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Lin C.,Terracon Consultants Inc. | Zhu W.,Hohai University | Han J.,University of Kansas
Journal of Materials in Civil Engineering | Year: 2013

Production and disposal of sewage sludge have raised increasing concerns due to their poor mechanical properties and negative environmental effect. Cement-based solidification/stabilization can improve the properties of sewage sludge so that it can be used either as an earth-construction material or landfills. To achieve this goal, a large amount of cement should be used, thus increasing the treatment cost and CO2 emission arising from cement production. To reduce cement usage, three inorganic additives (e.g., calcium-bentonite, fly ash, and kaolinite) were used and investigated in this study to improve the effectiveness of solidification/stabilization of sewage sludge with cement. The benefits of these additives to the treated sewage sludge were evaluated in terms of unconfined compressive strength and leaching of pollutants including alkalinity, chemical oxygen demand (COD), and heavy metals (e.g., copper, lead, and zinc). X-ray diffraction (XRD) and scanning electron microscopy with energy-dispersive spectroscopy (SEM/EDS) were conducted to examine the mechanisms associated with the behavior of the treated sludge resulting from these additives. The test results show that calcium-bentonite was a favorable additive to improve the effectiveness of cement to solidify/stabilize the sewage sludge. As the ratio of sewage sludge, and cement, to calcium-bentonite by weight reached 1:0.2:0.2, the unconfined compressive strength of the treated sewage sludge could meet the requirement for landfilling at seven days and that of a construction material at 28 days. © 2013 American Society of Civil Engineers.


Tan Y.,Tongji University | Lin G.,Terracon Consultants Inc.
Journal of Performance of Constructed Facilities | Year: 2014

This paper introduces a comprehensive full-scale pile load test program on 457-mm (18-in.) square prestressed concrete (PSC) piles in Savannah, Georgia. The program consisted of pile driving analyzer testing during initial pile driving and restrikes, Statnamic tests, static axial compression load tests, and reciprocal lateral load tests. On the basis of the interpretation of the test data, some important findings were obtained: (1) the alluvial clays in Savannah can only provide very limited resistance; (2) the time-dependent pile capacity gain after pile driving (i.e., setup effect) was approximately proportional to the pile embedment length into the Marl formation; (3) the estimated equivalent static pile capacities from the Statnamic tests were comparable to those from the static axial load tests; (4) the Marl formation is a competent bearing stratum for piles; (5) the potential degradation of pile concrete stiffness caused by pile driving should be accounted for in pile capacity analysis; and (6) the piles exhibited stiffer response under the monotonic lateral loading condition than the cyclic lateral loading condition. Finally, predictions on both axial and lateral pile capacities, using the soil parameters derived from the instrumentation data and back-analysis of the pile load tests, were compared with the corresponding pile load test results. The comparisons demonstrate that in combination of the static-bearing capacity formulas and the LPILE program, the developed soil models can make reliable predictions on both the vertical and lateral behaviors of the PSC piles driven through the soft alluvial clays to end bearing in the Marl formation. © 2014 American Society of Civil Engineers.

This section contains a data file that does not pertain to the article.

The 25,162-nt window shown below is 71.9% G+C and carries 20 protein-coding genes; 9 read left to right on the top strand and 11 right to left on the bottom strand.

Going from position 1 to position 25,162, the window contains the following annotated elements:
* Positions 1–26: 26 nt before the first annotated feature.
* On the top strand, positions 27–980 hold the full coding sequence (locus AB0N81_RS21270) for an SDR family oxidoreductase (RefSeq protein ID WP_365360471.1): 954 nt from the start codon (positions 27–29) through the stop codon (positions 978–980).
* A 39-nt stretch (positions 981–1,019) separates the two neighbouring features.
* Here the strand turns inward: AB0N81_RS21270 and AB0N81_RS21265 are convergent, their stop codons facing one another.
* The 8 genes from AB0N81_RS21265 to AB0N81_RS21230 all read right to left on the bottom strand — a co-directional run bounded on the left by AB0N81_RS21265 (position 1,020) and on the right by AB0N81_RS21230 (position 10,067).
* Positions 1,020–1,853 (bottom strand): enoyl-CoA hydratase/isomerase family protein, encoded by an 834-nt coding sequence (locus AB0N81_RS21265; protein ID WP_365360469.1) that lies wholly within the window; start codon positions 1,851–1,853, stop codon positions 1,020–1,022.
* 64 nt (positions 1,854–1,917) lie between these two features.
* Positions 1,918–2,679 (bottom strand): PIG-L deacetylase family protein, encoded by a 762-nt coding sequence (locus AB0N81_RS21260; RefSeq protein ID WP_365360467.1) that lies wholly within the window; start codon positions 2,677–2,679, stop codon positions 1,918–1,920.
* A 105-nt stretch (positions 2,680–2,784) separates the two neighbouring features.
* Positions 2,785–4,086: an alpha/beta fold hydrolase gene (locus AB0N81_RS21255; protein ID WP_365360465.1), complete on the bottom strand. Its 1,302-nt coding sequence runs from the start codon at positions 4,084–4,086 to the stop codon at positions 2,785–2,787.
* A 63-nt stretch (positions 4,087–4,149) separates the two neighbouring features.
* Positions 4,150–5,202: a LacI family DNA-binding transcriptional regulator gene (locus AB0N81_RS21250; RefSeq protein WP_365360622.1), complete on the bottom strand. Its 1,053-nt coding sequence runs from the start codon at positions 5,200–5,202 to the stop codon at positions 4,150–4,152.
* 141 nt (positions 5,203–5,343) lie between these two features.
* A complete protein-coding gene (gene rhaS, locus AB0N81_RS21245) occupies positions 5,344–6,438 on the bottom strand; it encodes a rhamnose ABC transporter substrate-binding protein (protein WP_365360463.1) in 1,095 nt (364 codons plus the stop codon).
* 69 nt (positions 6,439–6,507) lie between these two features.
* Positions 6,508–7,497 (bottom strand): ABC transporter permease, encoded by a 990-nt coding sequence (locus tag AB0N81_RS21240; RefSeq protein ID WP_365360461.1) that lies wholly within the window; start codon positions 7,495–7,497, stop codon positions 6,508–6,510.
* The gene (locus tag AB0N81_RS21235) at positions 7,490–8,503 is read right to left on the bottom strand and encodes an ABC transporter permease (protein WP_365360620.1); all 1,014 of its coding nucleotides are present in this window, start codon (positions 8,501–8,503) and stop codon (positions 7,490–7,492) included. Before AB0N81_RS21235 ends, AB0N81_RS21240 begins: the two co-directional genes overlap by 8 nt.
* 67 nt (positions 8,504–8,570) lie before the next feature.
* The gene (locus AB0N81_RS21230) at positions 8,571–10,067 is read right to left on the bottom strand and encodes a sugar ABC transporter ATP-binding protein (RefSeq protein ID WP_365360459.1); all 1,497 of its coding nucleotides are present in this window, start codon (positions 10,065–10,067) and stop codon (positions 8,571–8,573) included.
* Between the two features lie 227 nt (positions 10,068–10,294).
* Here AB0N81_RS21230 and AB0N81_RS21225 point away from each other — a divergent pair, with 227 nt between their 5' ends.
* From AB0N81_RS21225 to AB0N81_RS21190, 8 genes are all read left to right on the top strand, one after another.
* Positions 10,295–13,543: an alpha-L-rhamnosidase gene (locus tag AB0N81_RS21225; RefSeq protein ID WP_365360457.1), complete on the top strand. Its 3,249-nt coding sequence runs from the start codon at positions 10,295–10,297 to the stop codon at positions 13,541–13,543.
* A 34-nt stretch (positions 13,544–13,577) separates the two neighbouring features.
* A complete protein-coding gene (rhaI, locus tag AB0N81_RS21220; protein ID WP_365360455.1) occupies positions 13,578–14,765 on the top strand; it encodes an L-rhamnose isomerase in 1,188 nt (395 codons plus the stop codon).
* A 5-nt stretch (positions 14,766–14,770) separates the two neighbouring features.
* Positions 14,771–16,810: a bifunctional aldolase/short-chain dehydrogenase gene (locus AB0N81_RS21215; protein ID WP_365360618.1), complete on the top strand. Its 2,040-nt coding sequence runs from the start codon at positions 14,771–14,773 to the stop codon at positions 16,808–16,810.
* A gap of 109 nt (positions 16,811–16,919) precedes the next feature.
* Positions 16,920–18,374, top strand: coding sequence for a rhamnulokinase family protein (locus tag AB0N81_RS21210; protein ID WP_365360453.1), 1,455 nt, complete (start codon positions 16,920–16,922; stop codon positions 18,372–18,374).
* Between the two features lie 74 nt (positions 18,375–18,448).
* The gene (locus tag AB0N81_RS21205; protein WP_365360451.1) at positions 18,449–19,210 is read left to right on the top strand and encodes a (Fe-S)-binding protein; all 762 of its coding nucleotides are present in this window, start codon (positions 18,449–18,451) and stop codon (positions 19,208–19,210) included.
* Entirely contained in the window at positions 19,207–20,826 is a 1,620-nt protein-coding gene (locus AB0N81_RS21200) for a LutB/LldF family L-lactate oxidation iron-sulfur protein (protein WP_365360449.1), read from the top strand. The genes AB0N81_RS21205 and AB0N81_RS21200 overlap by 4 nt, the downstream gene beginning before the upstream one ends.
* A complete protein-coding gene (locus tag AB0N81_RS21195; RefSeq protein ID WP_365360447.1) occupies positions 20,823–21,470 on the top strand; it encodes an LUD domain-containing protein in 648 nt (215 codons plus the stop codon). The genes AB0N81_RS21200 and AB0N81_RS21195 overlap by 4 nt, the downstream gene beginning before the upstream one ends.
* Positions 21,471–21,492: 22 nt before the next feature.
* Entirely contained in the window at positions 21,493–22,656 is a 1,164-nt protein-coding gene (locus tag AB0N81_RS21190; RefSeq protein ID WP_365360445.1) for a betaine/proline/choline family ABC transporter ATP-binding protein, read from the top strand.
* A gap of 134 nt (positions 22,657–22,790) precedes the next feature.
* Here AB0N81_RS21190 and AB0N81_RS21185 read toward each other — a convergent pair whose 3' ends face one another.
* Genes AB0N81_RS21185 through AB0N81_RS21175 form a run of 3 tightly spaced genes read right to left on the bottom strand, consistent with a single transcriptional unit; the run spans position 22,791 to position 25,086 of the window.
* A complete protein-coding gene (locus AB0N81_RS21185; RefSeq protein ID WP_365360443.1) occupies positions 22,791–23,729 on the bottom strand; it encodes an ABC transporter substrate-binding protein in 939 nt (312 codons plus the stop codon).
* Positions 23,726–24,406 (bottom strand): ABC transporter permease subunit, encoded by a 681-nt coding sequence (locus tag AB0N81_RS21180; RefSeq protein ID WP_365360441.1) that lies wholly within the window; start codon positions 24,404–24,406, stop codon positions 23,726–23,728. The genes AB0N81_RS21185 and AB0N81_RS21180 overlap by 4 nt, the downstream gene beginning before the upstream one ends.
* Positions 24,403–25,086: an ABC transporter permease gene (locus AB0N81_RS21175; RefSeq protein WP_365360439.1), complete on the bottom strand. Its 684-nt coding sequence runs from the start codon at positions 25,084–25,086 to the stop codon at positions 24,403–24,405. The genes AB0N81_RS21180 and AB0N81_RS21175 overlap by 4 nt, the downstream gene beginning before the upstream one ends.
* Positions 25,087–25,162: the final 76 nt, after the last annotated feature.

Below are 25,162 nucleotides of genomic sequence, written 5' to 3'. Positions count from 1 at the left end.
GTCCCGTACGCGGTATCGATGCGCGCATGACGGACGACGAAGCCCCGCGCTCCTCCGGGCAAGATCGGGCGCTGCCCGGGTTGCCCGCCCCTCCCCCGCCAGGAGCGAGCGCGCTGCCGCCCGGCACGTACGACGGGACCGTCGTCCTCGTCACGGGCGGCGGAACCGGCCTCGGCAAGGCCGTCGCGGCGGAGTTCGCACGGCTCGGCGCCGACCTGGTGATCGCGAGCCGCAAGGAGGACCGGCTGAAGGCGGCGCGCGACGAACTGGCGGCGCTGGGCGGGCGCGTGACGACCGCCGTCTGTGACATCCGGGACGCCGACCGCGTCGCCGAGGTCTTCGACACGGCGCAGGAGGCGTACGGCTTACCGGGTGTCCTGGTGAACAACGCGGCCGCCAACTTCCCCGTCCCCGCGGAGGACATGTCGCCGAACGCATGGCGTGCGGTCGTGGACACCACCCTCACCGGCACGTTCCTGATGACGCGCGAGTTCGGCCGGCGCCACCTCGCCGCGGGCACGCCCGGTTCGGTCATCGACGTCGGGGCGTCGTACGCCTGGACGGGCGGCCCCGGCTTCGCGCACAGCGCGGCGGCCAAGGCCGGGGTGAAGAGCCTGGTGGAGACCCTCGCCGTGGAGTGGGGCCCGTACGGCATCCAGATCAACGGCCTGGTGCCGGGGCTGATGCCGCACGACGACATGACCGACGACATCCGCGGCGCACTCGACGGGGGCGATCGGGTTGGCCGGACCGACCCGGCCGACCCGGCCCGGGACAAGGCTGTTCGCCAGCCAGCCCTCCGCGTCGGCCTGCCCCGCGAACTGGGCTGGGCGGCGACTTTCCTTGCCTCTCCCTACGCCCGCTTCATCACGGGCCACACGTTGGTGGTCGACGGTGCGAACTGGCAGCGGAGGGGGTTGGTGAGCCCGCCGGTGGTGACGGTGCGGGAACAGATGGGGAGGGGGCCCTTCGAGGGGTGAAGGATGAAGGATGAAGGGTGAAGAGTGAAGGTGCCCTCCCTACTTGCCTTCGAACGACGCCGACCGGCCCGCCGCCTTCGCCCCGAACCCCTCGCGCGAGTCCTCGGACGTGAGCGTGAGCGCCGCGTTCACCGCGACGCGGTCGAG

Lamichhane S.,Terracon Consultants Inc. | Luke B.,University of Nevada, Las Vegas
International Journal of Geotechnical Engineering | Year: 2016